Have you recently created something fabulous for your classroom? Share it below!
Here are the rules for the link up:
1) Link directly to the blog post where you’ve written about a free activity idea or printable.Don’t link to your homepage; people don’t want to click around to find what they’re looking for. I prefer that you don’t require people to download from sites that require a login, like TeachersPayTeachers. Help visitors get to their freebies easily!
2) Your freebie can be on any topic, for any grade level, but it must be free now and forever. Teachers who come across this post a year from now should still be able to visit your site and get the item for free.
3) Link back to this blog post or include the Linky Party button (below) somewhere on your site. InLinkz will not allow you to add a post that is missing a link back. You can embed the button below in your sidebar or put it directly in your blog post about the freebie: this way YOUR site visitors know about the teacher freebie round up and linky party and will be encouraged to share their ideas, too! Feel free to spread the word via Facebook, Twitter, Google+, Pinterest, etc.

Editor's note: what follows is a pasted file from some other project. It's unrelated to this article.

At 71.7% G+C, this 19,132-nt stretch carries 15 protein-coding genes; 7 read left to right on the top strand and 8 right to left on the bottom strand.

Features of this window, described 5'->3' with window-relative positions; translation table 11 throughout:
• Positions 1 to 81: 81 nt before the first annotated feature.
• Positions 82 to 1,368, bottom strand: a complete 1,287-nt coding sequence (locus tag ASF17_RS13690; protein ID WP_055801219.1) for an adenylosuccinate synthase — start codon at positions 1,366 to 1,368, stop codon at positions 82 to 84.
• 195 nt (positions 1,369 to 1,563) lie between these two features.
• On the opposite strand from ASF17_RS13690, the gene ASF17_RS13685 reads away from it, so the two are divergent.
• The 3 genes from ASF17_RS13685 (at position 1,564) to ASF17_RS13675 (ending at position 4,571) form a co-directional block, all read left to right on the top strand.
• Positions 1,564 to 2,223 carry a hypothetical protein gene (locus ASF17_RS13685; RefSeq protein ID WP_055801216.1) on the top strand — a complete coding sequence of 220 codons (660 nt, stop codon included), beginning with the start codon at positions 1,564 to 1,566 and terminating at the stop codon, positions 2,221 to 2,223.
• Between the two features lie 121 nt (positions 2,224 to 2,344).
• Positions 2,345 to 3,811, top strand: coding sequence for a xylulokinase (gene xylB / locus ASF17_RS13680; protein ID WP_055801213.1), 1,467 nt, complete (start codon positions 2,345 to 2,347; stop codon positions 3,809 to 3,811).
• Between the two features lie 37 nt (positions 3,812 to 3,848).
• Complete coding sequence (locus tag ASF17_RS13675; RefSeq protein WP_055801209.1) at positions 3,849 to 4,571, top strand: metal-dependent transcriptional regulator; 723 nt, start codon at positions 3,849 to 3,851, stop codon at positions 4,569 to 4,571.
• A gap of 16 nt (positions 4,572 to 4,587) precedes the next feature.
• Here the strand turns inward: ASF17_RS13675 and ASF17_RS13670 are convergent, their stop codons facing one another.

4) Check out some of the other linky submissions. The link up is ultimately about sharing ideas and creating conversations, so please leave a comment on at least one other blog. Let the person know how you found them and your thoughts on their ideas.
Did you add your link above? Grab this button and embed it in your blog post!
Latest posts by Angela Watson (see all)
- 6 ways to make co-planning lessons more efficient - February 7, 2016
- Build vocabulary and literacy skills with shared book readings - February 3, 2016
- When is it okay to say you’ve done “enough” for a student? - January 31, 2016
- 5 things I learned from quitting my teaching job twice - January 24, 2016